nep-eec New Economics Papers
on European Economics
Issue of 2013‒07‒05
twelve papers chosen by
Giuseppe Marotta
University of Modena and Reggio Emilia

  1. Future fiscal and debt policies: Germany in the Context of the European Monetary Union By Hein, Eckhard; Truger, Achim
  2. Why Firms Avoid Cutting Wages: Survey Evidence from European Firms By Du Caju, Philip; Kosma, Theodora; Lawless, Martina; Messina, Julián; Rõõm, Tairi
  3. Recent findings regarding the shift from direct to indirect taxation in the EA-17 By Bernardi, LUIGI
  4. Sovereign debt markets in turbulent times: Creditor discrimination and crowding-out effects By Fernando Broner; Aitor Erce; Alberto Martin; Jaume Ventura
  5. A realistic bridge towards European banking union By Nicolas Véron
  6. Convergence, income distribution, and the economic crisis in Europe By Kaitila, Ville
  7. The Impact of Yuan Internationalization on the Euro-Dollar Exchange Rate By Agnès Bénassy-Quéré; Yeganeh Forouheshfar
  8. Study on the Impacts of Fiscal Devaluation By CPB Netherlands; CAPP
  9. The marginal cost of public funds in the EU: the case of labour versus green taxes By Salvador Barrios; Jonathan Pycroft; Bert Saveyn
  10. Food Inflation in EU: Distribution Analysis and Spatial Effects By Angelos Liontakis; Dimitris Kremmydas
  11. What Affects the Main Engine of Growth in the European Economy? Industrial Interconnectedness and Differences in Performance of Business Services Across the EU25 By Maciej Sobolewski; Grzegorz Poniatowski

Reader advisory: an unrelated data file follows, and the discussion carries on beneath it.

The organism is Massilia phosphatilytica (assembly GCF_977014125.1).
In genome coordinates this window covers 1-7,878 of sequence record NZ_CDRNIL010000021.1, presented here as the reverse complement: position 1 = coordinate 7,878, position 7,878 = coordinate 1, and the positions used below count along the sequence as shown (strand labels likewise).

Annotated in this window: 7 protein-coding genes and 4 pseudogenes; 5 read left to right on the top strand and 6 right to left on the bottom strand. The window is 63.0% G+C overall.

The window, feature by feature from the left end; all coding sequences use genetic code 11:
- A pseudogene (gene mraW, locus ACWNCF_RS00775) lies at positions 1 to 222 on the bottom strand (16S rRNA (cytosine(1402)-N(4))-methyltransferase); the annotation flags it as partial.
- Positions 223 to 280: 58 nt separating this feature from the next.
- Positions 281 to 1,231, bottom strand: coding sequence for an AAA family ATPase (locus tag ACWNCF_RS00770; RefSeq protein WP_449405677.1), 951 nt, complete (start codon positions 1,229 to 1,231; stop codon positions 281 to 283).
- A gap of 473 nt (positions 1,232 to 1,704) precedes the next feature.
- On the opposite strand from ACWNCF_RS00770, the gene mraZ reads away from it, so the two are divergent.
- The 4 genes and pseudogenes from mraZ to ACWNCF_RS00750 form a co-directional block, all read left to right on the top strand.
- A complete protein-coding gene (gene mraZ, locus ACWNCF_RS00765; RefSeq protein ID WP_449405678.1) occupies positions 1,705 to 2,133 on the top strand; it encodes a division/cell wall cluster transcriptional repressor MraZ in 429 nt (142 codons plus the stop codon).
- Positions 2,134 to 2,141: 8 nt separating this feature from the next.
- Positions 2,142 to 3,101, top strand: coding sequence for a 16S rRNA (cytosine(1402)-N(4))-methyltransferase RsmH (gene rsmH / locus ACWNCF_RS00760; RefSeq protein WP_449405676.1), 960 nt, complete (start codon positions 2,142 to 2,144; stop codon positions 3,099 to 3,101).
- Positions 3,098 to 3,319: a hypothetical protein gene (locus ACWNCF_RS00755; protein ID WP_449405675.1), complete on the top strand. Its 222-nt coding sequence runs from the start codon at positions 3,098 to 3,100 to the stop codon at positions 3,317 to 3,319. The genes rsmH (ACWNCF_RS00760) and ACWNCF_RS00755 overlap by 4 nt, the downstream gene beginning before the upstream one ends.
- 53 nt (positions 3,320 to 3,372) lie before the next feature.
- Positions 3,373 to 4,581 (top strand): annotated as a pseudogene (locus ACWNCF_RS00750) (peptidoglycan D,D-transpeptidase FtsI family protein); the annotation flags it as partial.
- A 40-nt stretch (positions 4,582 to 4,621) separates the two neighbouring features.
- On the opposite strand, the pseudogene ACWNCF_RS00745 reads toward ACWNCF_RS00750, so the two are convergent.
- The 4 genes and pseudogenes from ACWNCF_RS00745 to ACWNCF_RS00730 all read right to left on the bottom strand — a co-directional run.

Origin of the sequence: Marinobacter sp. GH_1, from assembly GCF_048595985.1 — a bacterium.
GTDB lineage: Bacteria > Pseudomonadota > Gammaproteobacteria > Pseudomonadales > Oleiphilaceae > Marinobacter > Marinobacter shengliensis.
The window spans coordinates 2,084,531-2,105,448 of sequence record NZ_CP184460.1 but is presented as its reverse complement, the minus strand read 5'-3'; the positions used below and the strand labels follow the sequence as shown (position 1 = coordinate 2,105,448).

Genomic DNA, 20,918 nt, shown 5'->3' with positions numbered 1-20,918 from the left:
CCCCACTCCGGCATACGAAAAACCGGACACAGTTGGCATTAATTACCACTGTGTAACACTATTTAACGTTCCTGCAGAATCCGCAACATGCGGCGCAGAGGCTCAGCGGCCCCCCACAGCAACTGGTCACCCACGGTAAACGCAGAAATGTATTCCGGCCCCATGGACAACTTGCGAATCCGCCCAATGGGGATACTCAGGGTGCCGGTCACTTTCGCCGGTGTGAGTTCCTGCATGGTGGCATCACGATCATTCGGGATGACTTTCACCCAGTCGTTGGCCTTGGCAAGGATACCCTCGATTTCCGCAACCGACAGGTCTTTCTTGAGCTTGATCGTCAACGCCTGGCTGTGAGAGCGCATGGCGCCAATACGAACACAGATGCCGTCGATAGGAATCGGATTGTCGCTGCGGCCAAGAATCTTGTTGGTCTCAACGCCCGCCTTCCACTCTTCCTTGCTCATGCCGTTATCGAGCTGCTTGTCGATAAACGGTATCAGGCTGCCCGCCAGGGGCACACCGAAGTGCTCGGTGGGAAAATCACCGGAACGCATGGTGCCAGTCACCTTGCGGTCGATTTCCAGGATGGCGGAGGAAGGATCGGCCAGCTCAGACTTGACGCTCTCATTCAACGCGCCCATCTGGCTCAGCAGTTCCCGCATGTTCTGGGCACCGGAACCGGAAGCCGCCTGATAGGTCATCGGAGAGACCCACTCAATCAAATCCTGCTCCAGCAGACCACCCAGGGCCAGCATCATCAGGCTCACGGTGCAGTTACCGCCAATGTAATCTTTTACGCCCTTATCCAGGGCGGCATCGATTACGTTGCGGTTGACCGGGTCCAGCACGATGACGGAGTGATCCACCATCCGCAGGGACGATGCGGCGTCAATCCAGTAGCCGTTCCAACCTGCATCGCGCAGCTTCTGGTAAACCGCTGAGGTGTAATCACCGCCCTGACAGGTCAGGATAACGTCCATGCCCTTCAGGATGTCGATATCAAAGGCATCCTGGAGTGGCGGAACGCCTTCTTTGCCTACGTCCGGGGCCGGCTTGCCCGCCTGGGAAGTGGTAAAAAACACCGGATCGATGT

12. The growth crisis of Germany: A blueprint of the developed economies By Berthold, Norbert; Gründler, Klaus

  1. By: Hein, Eckhard; Truger, Achim
    Abstract: Currently fiscal policies in Germany seem to be in a very comfortable position and the German Debt Brake is regarded as an institutional precondition for this success and has been exported to the Euro area in the guise of the Fiscal Compact. In this paper we scrutinize German fiscal policies and its new national and European institutional constraints from a macroeconomic perspective. We start by reiterating the requirements for fiscal policies of member countries in a currency union like the Euro area from a Post-Keynesian perspective and examine German fiscal policies in the period from 1999 until 2007 against this theoretical background. We then turn to German fiscal policies during the Great Recession, the German Debt Brake, the Fiscal Compact and future perspectives, and analyse the associated problems and risks. Finally, we discuss alternative scenarios which could avoid the deflationary pressures of the German Debt Brake and the Fiscal Compact on domestic demand and contribute to internally rebalancing the Euro area. --
    Keywords: fiscal policy,government deficits and debt,debt brake,fiscal compact,Germany,Euro area
    JEL: E61 E62 E64 E65 H62 H63
    Date: 2013
  2. By: Du Caju, Philip (National Bank of Belgium); Kosma, Theodora (Bank of Greece); Lawless, Martina (Central Bank of Ireland); Messina, Julián (World Bank and Universitat de Girona); Rõõm, Tairi (Eesti Pank)